# The Keynesians attribute business cycle fluctuations to

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The Keynesians attribute business cycle fluctuations to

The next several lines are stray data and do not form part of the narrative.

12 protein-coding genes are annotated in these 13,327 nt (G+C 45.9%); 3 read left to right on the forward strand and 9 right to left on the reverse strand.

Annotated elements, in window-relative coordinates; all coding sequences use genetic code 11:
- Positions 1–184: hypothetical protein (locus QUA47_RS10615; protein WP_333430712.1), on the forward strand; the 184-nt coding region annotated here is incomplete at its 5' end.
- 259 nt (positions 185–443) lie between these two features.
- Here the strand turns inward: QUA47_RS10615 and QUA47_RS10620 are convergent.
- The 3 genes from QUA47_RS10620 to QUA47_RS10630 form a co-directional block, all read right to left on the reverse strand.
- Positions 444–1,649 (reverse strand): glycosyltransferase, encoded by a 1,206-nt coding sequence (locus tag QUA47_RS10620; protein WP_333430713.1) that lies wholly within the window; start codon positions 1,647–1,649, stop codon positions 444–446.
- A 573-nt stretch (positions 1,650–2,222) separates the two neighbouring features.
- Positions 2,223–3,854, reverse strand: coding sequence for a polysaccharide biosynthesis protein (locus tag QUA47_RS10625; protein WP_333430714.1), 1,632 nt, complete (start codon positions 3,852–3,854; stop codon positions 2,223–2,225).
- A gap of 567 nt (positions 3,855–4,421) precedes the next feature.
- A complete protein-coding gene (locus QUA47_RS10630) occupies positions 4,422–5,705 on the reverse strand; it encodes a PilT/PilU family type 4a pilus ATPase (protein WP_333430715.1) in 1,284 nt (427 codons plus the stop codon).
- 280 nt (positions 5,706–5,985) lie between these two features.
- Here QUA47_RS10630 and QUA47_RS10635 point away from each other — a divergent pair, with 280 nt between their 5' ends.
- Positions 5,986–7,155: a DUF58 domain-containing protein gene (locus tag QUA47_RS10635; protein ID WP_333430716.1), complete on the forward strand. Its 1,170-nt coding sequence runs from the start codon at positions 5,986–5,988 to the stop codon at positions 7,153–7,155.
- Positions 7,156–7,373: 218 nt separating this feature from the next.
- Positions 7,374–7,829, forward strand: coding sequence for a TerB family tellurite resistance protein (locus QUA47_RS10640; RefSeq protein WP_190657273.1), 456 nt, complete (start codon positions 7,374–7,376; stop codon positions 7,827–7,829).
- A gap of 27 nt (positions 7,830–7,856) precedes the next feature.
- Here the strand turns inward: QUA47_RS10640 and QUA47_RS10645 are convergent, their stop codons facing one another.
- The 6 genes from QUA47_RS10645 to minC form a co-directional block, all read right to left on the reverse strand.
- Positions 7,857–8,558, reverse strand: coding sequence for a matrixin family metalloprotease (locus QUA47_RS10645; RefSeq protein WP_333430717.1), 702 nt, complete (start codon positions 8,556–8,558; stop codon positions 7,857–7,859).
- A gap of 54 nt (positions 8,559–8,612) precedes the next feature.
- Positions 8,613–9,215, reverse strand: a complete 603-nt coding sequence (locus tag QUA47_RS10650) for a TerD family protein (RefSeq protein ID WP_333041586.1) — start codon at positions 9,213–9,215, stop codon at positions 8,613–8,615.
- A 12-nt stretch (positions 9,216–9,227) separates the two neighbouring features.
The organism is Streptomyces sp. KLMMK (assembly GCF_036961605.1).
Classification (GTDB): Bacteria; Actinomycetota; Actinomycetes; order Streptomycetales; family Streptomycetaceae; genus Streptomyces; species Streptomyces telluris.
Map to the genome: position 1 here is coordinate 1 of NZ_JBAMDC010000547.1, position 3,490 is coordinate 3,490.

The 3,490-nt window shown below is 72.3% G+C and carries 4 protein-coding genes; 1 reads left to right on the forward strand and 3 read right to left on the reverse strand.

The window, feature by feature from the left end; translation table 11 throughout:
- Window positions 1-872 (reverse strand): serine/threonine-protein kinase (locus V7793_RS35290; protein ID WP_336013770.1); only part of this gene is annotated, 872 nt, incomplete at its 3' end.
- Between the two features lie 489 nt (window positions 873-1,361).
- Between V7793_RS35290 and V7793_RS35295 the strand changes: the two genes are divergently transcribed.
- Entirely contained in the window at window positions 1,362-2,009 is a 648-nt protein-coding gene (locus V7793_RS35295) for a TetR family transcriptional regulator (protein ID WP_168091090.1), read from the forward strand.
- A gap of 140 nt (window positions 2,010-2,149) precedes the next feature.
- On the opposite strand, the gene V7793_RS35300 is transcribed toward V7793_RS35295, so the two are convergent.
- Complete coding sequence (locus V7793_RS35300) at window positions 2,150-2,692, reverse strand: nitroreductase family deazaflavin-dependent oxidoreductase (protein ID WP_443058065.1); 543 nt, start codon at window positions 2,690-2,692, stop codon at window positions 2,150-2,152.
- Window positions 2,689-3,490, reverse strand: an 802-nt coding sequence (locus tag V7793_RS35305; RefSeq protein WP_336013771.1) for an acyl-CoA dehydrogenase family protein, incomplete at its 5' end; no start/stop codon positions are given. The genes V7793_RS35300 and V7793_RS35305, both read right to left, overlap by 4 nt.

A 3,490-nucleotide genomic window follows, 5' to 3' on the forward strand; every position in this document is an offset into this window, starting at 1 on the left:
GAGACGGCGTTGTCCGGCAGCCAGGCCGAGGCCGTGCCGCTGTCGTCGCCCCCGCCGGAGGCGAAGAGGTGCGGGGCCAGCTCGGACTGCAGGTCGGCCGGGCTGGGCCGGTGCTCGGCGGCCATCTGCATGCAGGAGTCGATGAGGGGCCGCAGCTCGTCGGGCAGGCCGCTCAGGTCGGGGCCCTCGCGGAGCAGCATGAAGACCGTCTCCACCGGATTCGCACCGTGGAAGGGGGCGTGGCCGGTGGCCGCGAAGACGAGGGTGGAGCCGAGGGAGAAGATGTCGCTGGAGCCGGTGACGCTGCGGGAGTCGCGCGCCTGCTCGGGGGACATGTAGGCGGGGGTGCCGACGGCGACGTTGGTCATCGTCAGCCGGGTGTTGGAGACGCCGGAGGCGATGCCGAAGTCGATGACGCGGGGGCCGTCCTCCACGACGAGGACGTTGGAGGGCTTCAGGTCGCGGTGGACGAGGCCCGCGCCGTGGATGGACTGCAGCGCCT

The Keynesians attribute business cycle fluctuations to what they regard as the fundamental instability of private spending--especially investment and consumer durable goods expenditure. The New Classical view holds that unanticipated changes in monetary growth are the primary cause of deviations from the “natural rate” of output and employment. Real Business Cycle theorists claim business cycles can be explained as an optimizing response of economic agents to random productivity shocks. This is a tough model to explain to non-economists Households Maximize consumption and leisure subject to constraints. Constraints include the number of hours in a day and the resource prices (such as the wage). Firms Maximize profits subject to constraints Constraints include prices of outputs and inputs, and productivity. Constrained optimization problem for an infinitely-lived “representative” consumer-producer. Charles Plosser. “Understanding Real Business Cycles,” Journal of Economic Perspectives, Summer 1989, pp. 51-73. l [u (Ct ,1 Nt )] t[tF ( Kt , Nt ) Ct Kt 1) (1 ) Kt ] t t 0 t 0 If t increases, that Where: means you can get L is the LaGrangean function more output from Ct is consumption in period t the same stock Nt is work in period t of capital and work effort 1- Nt is leisure in period t Kt is the capital stock in period t is the depreciation rate per period t is a “shift factor” that alters total factor productivity in period t. is the time preference parameter, where 0< < 1; and t is the LaGrangean multiplier in time t. When productivity rises, the opportunity cost of leisure (measured in forgone output) rises, which induces the representative agent to substitute work for leisure. Hence the random productivity shock brings about an expansion of real output. The intertemporal substitution of work for leisure (and vice versa) in reaction to technology shocks is the principal force underlying business cycle expansions and contractions The problem for Plosser, Finn Kydland, and other Real Business Cycle theorists is to provide plausible estimates of t or “total factor productivity.” The methods used to perform these estimates have been widely criticized Annual productivity growth 6 4 2 0 -2 -4 -6 1955 1960 1965 1970 1975 1980 1985 Policy implications of Real Business Cycle theory Some economists take the theory to mean that countercyclical aggregate demand management is doomed to ineffectiveness--since, after all, they claim that 70 percent of the deviation of real output from trend in the postwar era is explained by productivity shifts. Technological change is a factor that policy makers cannot control. Chatterjee explains that the Central Bank (the “FED” in the U.S.) should nevertheless exercise its stabilizing function in financial markets.